I could have bought almost anything in the shop, but in the end settled on this mask.  The man did tell me where it came from, but I've forgotten, so will have to email him.  I've looked through my African Mask books, without success, though I'm betting on somewhere like the Democratic Republic of Congo.   Oh, it's about 40cm high.

Like most of the things in the shop, this seems to me to be a mask made in a village for some specific ritual, bought by the buyer for the shop and shipped back to Spain, rather than something made specifically for the tourist trade.  I was astonished that it was only 120€.

The man reckons that in 20 years time no-one in Africa will be doing carvings like this, because all the young people are migrating to the cities, and no-one is learning how to make the traditional carvings.  I think he's probably exaggerating, but there's still a large grain of truth in what he says.  This stuff will become increasingly rare.

Fortunately, it's still dead cheap, so I can fill our house with as much of it as Jenny will let me buy.  It'll never be worth any money, because it's a bit weird in most Brit's eyes, and even when the supply dries up, the demand will be minute.  And I expect I'll be dead by than, anyway.  Even if I live to 90, I can't see prices rising significantly.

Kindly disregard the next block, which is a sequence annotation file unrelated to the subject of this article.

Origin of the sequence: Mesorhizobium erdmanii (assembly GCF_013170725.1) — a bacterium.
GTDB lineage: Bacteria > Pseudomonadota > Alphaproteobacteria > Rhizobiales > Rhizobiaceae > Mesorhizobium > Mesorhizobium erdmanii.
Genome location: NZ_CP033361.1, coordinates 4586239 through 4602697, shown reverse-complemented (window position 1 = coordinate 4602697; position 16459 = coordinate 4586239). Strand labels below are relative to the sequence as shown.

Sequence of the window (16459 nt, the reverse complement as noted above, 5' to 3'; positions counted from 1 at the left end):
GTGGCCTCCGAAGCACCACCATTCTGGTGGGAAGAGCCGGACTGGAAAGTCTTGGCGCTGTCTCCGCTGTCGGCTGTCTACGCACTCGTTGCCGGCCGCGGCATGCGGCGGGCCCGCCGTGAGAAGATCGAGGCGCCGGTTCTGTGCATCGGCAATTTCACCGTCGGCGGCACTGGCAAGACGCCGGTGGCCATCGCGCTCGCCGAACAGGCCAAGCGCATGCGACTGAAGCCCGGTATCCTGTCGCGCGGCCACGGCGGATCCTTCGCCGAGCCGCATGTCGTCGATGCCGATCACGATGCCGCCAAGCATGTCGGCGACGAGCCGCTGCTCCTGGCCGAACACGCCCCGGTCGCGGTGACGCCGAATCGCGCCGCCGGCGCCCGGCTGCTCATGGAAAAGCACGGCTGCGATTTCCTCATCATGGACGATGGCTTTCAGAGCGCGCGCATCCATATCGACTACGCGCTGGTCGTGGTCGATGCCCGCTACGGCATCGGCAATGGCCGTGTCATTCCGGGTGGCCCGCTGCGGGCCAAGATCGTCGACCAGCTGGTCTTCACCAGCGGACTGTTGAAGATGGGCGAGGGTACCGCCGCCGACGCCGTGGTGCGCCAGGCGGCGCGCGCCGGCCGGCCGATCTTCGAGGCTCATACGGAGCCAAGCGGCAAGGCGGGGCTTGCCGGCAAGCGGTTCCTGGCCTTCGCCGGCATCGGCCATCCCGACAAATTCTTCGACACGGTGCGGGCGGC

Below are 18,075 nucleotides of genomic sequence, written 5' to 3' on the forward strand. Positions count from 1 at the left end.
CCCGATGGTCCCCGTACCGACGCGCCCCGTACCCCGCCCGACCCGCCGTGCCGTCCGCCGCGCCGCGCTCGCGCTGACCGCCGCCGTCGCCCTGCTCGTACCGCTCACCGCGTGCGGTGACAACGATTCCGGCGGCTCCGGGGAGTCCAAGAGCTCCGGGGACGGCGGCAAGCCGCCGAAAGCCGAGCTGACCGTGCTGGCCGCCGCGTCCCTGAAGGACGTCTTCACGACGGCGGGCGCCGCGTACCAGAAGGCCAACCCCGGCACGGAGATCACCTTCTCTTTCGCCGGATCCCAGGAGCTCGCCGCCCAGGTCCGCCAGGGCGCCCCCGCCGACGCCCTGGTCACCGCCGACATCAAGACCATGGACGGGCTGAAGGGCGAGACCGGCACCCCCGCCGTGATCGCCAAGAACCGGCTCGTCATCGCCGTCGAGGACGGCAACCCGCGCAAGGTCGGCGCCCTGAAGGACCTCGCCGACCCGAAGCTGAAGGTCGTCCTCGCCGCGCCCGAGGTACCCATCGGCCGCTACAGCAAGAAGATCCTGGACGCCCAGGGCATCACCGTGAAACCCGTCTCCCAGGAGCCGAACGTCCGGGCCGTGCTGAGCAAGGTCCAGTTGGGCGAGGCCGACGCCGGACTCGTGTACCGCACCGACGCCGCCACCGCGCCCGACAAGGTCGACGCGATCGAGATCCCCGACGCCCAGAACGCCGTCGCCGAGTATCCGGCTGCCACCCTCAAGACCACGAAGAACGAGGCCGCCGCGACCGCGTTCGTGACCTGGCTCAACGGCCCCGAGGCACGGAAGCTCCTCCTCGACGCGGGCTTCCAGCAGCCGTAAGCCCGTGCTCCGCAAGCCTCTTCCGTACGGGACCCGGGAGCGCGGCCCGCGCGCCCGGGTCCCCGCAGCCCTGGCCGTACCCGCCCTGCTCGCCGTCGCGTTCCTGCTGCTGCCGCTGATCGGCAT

Edit: I had an email from the vendor telling me it's a Kifwebe mask from the Congo, and that fits OK, as I was able to find another one in a similar style on the web.

Edit 2: Looking it up, I find it was made by the Songye people from south-eastern Democratic Republic of Congo, for use by their Kifwebe sub-group who used to be some kind of authoritarian figures, controlling social behaviour, neutralising disruptive elements, etc, so a Songye equivalent of a policeman's helmet.  That's if you believe the interweb, of course!

Cat update

The cat's blood tests came back pretty normal, which is a bit disappointing.  If she'd had hyperthyroidism, there's a newish catfood with a very low iodine content, which can usually be successfully used to lower the hormone levels being produced by the thyroid, but her hormone levels are normal, so we don't know what's wrong with her.  The vet's two best guesses, hyperthyroidism and diabetes, both not uncommon in older cats, have been excluded.  Next step is ultrasound and X-ray scans, in case there's something horrible going on inside her.